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Kickstarter Quality Test Monoprice Cadet Hachbox Blue PLA

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  • Kickstarter Quality Test Monoprice Cadet Hachbox Blue PLA

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  • #2
    Any pics of the undersides showing the bridging results? I'm playing around with a Cadet now. The results are impressive, but lack of proper part cooling is definitely going to be a barrier for printing miniatures.

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    • #3
      Unfortunately, all of the entry-level Monoprice 3d printers have underpowered fans. Because of this, you should not expect great bridging results. A workaround that helps a lot is to set a minimum layer time in Cura. When bridging you need to have the current layer cooled off a bit before you hit it with additional filament. I found that adding some time helps.

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      • #4
        I spent some time experimenting with prints on the Cadet/Tina2 and was able to improve results a bit. Here's a comparison show showing left-to-right a tower printed with an Artillery Sidewinder X1 (green), Cadet/Tina2 with the default Cura profile (white), and Cadet/Tina2 with a few Cura tweaks:

        Click image for larger version  Name:	towers side view.jpg Views:	0 Size:	585.1 KB ID:	10076
        Although the basic print quality of the Cadet/Tina2 is pretty good, the lack of any part cooling really hurts those thin vertical sprials and the pointy spire. I played around with the minimal layer print time a bit until I realized the idea of slowing down the print is to allow the cooling fan more time to solidify the layers. With no real cooling fan, the extra time spent with the heated nozzle on the part was working against me. I changed my Cura settings to ignore the minimum layer time for print speeds and instead enabled the "lift" feature to physically move the nozzle away from the print until the minimal layer print time is met. I used 8 seconds to get the result on the right. The Cura lift motion doesn't seem to use the configurable retraction settings, so there was a bit of messy stringing to clean up, but I think it looks pretty good from this angle.

        Lack of effective part cooling makes any sort of bridging difficult. The undersides on the 2 prints on the right are pretty ugly with a lot of sagging. Using a raft made life much more difficult than necessary, so spent a bit of time tweaking the 1st layer adjustment to the point that I can get good adhesion without it as shown on the right.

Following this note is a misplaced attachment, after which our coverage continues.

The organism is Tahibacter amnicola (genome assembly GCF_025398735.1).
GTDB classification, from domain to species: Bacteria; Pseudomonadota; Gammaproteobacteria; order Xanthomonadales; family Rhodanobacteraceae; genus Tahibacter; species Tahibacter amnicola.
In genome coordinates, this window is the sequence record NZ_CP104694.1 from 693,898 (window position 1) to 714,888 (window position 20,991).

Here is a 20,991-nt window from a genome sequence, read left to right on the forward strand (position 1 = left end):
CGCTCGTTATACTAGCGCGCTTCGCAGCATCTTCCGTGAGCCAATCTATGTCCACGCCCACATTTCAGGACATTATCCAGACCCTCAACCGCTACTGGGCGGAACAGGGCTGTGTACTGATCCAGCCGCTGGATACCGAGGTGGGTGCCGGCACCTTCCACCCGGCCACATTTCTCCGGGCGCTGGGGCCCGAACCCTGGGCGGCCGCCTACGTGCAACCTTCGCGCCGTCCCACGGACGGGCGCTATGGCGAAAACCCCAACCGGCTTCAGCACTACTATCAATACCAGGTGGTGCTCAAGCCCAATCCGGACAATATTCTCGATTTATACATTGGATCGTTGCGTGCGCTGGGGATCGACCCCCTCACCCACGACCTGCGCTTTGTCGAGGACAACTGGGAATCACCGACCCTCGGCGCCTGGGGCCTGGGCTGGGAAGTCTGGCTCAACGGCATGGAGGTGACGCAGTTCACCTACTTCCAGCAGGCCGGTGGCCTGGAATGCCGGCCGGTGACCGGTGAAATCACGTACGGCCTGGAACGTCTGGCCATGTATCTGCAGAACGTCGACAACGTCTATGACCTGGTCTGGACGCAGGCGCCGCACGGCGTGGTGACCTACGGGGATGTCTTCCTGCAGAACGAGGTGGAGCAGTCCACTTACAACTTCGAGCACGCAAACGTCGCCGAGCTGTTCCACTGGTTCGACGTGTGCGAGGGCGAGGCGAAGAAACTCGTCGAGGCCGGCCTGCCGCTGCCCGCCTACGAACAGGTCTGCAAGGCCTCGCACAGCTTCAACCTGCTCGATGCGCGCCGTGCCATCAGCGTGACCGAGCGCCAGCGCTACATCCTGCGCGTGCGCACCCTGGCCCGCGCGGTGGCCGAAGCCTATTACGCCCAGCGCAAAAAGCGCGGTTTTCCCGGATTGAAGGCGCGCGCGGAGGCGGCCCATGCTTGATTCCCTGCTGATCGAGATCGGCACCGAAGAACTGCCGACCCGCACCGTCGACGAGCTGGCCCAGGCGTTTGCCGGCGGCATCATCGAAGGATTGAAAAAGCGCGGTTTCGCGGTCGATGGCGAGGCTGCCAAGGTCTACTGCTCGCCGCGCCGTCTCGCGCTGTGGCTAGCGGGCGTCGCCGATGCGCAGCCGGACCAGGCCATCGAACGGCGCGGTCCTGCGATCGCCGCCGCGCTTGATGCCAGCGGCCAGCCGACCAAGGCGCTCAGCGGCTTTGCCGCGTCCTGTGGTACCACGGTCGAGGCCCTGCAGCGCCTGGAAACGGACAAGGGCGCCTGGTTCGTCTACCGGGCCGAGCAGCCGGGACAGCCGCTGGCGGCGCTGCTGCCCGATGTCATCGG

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        The Cura trickery only helped with miniatures a bit. Here's a comparison between a print on a Prusa i3 Mk3 with a 0.25mm nozzle on the left (khaki) and the Cadet/Tina2 with the default 0.4mm nozzle on the right (grey):
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        Neither is super in miniature terms -- you'd want resin for any sort of quality and nothing looks good blown up 400% -- but the Prusa print looks decent at tabletop distances. The Cadet/Tina2 looks a bit melted overall. The undersides really suffer:
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        Finally, a couple of general prints to show fit and finish:
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        Removable supports (shown on the underside of the puzzle part) came out cleanly with 0.25mm vertical clearance. Ugly, but that's expected for supported surfaces. The fit is still good. The XYZ cube is decent. I can't get a good clean tail on calicat (not shown).

        I am having fun seeing what I can do with it. I've removed the front grille to reduce weight and improve access to the Y carriage. I want to try to fit a small fan and 0.25mm nozzle as well. One YouTuber mentioned that placing a fan in front of the unit helped with part cooling. It does look like the hotend fan is intended to cool the part, but it only blows straight down. A small duct may help. This printer is PLA only, so a constant fan is not an issue. Definitely not things a young child or their parent wants to contend with. If someone is after a good small printer for more serious use, I wouldn't go this route. It is fun to tinker with. It seems to be running a stripped-down flavor of Marlin 2. I am going to test to see if Linear Advance is enabled. No luck with using ArcWelder, so some features are disabled. No M503 report. Works well with OctoPrint. There are unpopulated headers for a heated bed and part cooling fan (I think) on the controller at the top of the enclosure. I'd love to find the firmware source code but won't hold my breath.

        Irv, I think you're spot on with the assessment. It's great for supervised usage for kids. Good enough for toy quality prints. Surprisingly good basic quality. There is a timeout for the nozzle if left unattended. Have not tried testing thermal runaway yet. That seems to be about it. In fairness, that's all they advertise it for. I think this is the best of the cheap printers oriented towards kids. The EasyThreeD models are cheaper, but you're looking at manual bed leveling and very quirky configurations. An Ender 3 is not kid-friendly. This one is straightforward and dead simple for the user.

        It can likely be tweaked a bit to make it decent for miniatures, but there are better starting points if that's what you're after. I don't think it'll last as a print farm workhorse of any sort. If you are OK with the compromises, it produces very clean results that are ideal for little fun prints. Period.
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        Last edited by bobstro; 05-06-2021, 05:14 PM.

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